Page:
Pic 14 Taken at the bottom of Fan Fawr's escarpment looking over the 3 reservoirs in Cwm Taf
Pic 15 Looking back at Fan Fawr from the Beacons way path, I'd come down the ridge line heading left in the pic.
Pic 16 The path ahead in the region of Craig Y Fro an interesting stretch with bleak hilly grassland to my left & valley to my right with odd little stream to step across or over.
Pic 17 Nearing the high point of Craig Cerrig Gleisaid & looking back along its edge over to Pen Y Fan & Corn Ddu. The pic was taken over the fence as there was no stile to cross onto the edge path.
Pic 18 Having dropped to the col between Craig Cerrig Gleisaid & the almost island of Fan Frynych looking back at it & the animals around.
Pic 19 Near the NW end of Fan Frynych where an old tramway came up from the E & the two end slopes that form the NW corner of the Pen Y Fan massif.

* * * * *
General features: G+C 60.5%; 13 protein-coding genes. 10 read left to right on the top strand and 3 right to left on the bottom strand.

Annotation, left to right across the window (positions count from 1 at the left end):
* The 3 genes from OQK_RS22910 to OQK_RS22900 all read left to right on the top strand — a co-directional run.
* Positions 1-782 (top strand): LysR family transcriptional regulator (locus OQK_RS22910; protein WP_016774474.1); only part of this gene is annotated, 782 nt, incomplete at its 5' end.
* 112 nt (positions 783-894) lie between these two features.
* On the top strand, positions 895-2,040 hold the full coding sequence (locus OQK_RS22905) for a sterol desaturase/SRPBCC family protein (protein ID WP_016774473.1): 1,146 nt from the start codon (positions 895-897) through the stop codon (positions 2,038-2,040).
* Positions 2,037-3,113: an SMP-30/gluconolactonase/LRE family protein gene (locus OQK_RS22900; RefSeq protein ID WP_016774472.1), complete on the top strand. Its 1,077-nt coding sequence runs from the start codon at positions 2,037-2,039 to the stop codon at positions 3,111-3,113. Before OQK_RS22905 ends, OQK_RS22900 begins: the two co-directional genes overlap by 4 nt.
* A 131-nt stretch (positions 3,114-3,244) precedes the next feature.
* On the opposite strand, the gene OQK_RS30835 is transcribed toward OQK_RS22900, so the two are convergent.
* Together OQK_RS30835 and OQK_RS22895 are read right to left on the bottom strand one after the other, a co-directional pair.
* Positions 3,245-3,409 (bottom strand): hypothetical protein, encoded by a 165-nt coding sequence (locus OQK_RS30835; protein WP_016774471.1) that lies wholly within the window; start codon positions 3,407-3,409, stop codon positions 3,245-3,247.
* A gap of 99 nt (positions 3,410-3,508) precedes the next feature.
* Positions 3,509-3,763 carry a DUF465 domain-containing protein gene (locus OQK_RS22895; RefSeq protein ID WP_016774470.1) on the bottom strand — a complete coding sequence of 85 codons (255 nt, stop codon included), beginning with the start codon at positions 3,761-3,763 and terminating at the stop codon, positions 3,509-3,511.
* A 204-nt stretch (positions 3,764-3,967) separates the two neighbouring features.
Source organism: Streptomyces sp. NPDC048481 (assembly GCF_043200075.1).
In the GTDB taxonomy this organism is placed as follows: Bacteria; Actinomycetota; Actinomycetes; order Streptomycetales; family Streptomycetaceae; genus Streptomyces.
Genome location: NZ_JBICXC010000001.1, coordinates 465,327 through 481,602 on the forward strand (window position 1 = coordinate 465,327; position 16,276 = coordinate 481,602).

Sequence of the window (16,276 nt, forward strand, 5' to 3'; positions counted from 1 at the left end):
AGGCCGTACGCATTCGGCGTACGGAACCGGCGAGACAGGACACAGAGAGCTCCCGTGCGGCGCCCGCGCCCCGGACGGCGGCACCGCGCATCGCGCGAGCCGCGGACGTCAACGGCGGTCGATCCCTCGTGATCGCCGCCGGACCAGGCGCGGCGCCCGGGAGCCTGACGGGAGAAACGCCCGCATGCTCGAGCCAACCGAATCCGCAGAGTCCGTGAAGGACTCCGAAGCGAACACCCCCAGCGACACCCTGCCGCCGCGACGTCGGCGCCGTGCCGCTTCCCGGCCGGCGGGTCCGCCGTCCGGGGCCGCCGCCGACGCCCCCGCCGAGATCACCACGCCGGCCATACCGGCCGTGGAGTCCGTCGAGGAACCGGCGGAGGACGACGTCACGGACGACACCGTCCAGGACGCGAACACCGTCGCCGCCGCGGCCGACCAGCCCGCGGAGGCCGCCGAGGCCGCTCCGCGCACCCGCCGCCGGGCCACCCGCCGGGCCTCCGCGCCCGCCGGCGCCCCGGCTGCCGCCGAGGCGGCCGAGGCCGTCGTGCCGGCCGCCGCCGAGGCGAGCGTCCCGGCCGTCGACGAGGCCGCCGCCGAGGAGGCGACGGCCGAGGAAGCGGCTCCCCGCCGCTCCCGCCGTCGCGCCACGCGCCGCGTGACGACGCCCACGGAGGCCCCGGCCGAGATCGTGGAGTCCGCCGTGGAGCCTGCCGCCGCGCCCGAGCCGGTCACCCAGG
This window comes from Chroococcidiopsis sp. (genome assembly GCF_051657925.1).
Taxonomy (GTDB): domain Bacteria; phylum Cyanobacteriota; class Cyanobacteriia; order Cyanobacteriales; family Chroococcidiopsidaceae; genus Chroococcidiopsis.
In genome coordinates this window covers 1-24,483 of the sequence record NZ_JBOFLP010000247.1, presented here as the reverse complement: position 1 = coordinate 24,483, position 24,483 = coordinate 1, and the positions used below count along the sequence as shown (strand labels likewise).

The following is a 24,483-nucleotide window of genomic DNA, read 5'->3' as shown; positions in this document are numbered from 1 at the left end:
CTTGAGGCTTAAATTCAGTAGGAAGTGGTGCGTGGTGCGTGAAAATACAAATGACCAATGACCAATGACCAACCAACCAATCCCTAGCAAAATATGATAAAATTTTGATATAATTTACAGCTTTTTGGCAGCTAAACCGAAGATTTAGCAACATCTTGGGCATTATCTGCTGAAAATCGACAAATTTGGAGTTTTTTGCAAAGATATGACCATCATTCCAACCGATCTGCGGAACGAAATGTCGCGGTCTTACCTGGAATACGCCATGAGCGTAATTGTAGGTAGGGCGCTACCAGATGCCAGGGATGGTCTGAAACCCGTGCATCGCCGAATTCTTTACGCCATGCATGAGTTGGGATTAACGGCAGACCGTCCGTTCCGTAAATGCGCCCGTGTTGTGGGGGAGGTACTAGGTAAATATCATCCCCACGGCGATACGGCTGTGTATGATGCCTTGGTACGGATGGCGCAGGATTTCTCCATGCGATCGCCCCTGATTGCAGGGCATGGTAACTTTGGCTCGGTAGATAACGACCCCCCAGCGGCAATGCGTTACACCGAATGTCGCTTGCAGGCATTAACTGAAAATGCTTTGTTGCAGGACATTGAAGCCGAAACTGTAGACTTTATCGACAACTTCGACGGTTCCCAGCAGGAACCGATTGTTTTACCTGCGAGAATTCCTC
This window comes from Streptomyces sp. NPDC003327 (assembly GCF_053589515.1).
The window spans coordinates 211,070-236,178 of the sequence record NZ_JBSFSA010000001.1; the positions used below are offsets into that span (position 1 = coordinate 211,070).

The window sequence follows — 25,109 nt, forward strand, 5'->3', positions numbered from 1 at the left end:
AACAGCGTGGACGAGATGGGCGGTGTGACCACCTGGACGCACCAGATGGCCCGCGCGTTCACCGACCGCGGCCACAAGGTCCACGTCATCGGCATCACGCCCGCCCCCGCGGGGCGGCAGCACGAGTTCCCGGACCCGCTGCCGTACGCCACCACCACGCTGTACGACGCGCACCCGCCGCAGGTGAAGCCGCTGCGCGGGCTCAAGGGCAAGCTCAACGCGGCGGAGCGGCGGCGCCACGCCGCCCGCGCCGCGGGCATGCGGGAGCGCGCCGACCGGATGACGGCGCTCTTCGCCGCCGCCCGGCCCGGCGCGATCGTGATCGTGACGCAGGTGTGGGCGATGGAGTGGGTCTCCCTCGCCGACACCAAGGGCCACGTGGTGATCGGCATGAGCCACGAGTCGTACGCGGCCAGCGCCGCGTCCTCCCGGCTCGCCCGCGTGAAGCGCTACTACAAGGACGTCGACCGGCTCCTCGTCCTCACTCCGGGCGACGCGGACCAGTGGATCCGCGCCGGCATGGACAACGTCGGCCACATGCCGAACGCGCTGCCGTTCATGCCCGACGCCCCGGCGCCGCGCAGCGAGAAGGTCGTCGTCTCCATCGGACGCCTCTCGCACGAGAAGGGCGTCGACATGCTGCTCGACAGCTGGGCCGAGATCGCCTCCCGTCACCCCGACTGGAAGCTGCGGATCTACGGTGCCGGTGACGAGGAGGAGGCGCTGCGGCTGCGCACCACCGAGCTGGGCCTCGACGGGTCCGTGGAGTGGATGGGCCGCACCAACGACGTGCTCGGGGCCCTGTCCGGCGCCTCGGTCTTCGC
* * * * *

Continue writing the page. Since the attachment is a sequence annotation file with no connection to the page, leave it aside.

Having walked the 2 easy side paths on Fan Frynych it was either backtrack all the way to the trig pillar to cross on path or take the shorter distance well & truly off path through the rough grass & heather which I did
Pic 20 Back at the col & I purposefully walked to the boggy end of the small pool that's marked on OS maps & buy now you'll know the peaks, the left is the higher.
Pic 21 Back on the Beacons way and you'll now understand why I used the description of an island as the right side of Cwm-du is the slope of Fan Frynych & the left Craig Cwm-du leading in to Cwm Senni.
Pic 22 Having descended the steep slope that I'd gone up over 5hrs earlier to the Roman Road again & by 5pm and the sun is hiding itself behind the hills, the view across to Fan Nedd.
Pic 23 Sarn Helen weaving it's way thro' the landscape